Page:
Approximately 1% of the interrogated genomic regions showed DNA methylation changes from late infancy to young adulthood, indicating that epigenetic development in the colonic mucosa proceeds beyond infancy in mice. Importantly, both a germfree transfer model (38) and our current data on DSS exposure indicate that susceptibility to colitis increases during this period. Among genes that gained methylation we found an overrepresentation of genes involved in kidney development, but the expression of those tested was already undetectable at P30. Nevertheless, these findings are consistent with increased methylation at these genomic regions serving to perpetuate the transcriptional silencing of associated genes. PAX genes, for example, are important during embryogenesis, but their constitutive expression promotes tissue hyperplasia. In particular, reactivation of PAX8 expression has been observed in several cancers, including colon cancer (59). Increased methylation at Pax8 may therefore contribute to its persistent transcriptional silencing, stabilize the differentiated state and protect against malignant transformation. Our recent findings in a mouse model favor this reinforcing, stabilizing role of DNA methylation changes during development (30). In further support of this paradigm, two of the six genes involved in kidney development (Bdbf, Gdnf ) are associated with CTCF insulator sites, which have been shown to be important regulators of tumor development (44). Indeed, both Bdnf (60) and Gdnf (61) participate in the regulation of cancer. Additionally, the genomic regions with change in methylation during pediatric development were significantly more likely to associate with CTCF insulator sites in general, compared with the control SmaI/XmaI intervals. Our data support earlier observations suggesting functional links between developmental epigenetics and cancer epigenetics (42), and indicate that relevant developmental processes in mammalian colonic mucosa proceed well beyond infancy.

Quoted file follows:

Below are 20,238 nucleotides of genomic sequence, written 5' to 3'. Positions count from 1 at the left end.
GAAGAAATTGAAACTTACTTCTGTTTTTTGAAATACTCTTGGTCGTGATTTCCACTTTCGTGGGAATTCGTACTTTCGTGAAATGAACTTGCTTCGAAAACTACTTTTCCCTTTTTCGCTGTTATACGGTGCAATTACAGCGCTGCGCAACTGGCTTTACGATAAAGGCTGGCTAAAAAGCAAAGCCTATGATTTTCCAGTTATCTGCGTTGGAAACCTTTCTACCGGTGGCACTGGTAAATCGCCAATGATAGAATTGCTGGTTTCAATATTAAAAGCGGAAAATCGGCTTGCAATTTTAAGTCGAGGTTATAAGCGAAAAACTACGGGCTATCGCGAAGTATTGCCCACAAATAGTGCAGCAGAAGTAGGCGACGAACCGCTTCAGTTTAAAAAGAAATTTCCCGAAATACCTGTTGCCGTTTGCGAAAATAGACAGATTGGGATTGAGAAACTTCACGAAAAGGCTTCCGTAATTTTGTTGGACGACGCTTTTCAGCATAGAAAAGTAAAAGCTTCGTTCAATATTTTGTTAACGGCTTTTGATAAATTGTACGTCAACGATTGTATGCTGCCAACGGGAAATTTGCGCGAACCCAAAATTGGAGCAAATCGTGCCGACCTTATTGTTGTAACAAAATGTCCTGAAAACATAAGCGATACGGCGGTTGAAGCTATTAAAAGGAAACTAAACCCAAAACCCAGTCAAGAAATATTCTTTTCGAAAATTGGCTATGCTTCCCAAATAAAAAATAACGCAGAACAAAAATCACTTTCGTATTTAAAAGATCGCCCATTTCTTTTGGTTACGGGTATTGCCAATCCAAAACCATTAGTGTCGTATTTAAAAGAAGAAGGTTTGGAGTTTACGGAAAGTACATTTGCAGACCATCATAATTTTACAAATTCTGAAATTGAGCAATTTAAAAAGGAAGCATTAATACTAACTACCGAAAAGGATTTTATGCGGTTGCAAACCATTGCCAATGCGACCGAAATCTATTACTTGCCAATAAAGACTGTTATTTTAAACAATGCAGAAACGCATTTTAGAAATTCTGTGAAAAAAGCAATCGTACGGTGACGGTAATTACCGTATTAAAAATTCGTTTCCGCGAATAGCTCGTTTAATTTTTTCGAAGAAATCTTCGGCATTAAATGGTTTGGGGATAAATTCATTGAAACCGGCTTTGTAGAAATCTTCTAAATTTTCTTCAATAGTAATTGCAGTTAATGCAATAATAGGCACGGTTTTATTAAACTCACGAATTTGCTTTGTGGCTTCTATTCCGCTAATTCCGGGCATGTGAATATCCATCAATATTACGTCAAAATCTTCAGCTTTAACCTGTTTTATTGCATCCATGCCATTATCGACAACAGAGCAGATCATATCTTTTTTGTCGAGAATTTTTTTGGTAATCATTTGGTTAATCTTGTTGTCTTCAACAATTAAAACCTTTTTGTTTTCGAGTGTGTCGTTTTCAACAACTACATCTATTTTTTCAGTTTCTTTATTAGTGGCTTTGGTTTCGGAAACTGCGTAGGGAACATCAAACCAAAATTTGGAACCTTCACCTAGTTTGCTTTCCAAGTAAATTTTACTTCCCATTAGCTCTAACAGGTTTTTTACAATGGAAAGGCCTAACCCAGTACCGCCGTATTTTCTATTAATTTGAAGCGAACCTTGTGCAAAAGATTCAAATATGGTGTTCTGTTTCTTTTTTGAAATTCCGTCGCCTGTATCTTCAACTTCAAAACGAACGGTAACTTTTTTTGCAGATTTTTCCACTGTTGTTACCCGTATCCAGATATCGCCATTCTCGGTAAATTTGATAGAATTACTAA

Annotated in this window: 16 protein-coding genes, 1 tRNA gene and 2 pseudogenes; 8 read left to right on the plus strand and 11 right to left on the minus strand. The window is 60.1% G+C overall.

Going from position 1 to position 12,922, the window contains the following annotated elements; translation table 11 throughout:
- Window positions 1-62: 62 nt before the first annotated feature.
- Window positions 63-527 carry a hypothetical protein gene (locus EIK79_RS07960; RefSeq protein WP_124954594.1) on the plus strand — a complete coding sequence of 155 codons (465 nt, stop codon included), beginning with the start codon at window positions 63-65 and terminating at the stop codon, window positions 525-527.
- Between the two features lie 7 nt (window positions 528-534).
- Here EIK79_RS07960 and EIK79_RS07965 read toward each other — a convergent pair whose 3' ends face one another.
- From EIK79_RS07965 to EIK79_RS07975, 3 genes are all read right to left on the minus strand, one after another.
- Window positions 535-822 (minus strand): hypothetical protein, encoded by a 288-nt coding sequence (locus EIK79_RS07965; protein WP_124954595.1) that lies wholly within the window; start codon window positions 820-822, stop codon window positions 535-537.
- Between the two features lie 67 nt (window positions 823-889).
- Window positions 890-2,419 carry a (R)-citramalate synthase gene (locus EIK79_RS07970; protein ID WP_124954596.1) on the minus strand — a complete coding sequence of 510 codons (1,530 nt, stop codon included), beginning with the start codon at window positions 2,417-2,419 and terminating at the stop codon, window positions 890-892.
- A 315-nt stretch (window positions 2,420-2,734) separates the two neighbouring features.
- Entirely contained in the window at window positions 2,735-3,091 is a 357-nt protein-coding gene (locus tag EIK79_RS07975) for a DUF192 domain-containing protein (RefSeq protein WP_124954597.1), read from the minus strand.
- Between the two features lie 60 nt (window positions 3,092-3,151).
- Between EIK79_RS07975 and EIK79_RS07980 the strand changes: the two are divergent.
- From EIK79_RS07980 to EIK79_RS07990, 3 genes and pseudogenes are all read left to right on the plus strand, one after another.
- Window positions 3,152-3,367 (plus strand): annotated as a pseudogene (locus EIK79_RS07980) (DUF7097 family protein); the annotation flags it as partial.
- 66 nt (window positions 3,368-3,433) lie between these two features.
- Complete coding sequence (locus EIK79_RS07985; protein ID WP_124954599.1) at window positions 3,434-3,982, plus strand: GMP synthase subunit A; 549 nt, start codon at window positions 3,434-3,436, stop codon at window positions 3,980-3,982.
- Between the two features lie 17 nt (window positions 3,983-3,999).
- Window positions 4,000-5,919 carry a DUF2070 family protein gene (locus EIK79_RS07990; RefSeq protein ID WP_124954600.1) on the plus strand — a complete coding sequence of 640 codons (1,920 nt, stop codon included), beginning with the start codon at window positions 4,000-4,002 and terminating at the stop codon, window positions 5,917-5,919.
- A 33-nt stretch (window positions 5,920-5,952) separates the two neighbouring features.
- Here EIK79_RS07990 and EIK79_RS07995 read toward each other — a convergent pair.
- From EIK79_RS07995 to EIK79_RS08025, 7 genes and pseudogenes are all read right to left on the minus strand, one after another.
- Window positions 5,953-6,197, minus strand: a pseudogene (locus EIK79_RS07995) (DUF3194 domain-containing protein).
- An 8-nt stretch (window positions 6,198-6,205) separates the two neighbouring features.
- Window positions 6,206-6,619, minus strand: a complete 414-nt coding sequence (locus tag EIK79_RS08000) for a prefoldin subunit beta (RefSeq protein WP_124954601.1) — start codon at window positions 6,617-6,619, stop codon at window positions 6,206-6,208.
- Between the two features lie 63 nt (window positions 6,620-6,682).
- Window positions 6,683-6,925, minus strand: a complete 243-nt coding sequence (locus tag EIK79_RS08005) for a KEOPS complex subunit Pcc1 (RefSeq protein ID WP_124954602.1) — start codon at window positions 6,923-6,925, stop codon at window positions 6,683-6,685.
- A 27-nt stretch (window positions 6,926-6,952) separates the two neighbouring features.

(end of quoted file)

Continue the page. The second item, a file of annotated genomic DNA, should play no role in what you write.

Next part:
Our results, both with the targeted assessment of candidate genes and with the gene expression microarray analysis, indicated that most of the DNA methylation changes we identified were not associated with expression changes at nearby genes. One potential explanation is that DNA methylation changes may in fact regulate expression of genes located quite distally. Histone modifications at enhancer elements as far as 200 kb from TSSs correlate with cell type gene expression (43), and as mentioned earlier, imprinting control elements can regulate allele specific gene expression over hundreds of kilobases (47). Cooperative interactions between epigenetic modifications have been shown to influence even chromosomal/chromatin rearrangements (62,63). Hence, DNA methylation changes not directly related to the expression of nearby genes may have significant, yet less easily identifiable, physiologic consequences.
We did discover coordinated developmental changes in DNA methylation and expression of galectin-1 (Lgals1) and Smad3, underscoring the potential pathophysiological relevance of developmental epigenetics in the colonic mucosa. Lgals1 expression has been shown to decrease following chemical induction of colitis in mice, and recombinant human GAL-1 protein protected against colitis in that model system by inducing activated T-cell apoptosis (48). In murine models, decreased expression of Smad3 has been shown to support epithelial recovery and inhibit colorectal fibrosis following chemical induction of colitis (49,58). Although the DNA methylation loss associated with Smad3 was low (~3%), it was very tightly regulated between P30 and P90 and correlated with an increased expression of the gene (~1.4-fold). Similar observations have been made in human colonic mucosal T cells, in which a ~5% decrease in DNA methylation was associated with a 3-fold increase in IFNG expression (23). Therefore, the decreased expression of galectin-1 (decreased protection) and increased expression of Smad3 (decreased regenerative capability following mucosal injury) may contribute to the greater colitis susceptibility of P90 mice, exemplifying the potential physiologic relevance of the epigenetic changes we have identified.
Although most of the identified changes in gene expression were not correlated with methylation changes, they may nonetheless yield important insights into developmentally regulated GI pathogenesis. For example, our results show that STAT1 expression, which is elevated in the inflamed colonic mucosa of CD patients (50,51), decreases during murine post-infant development.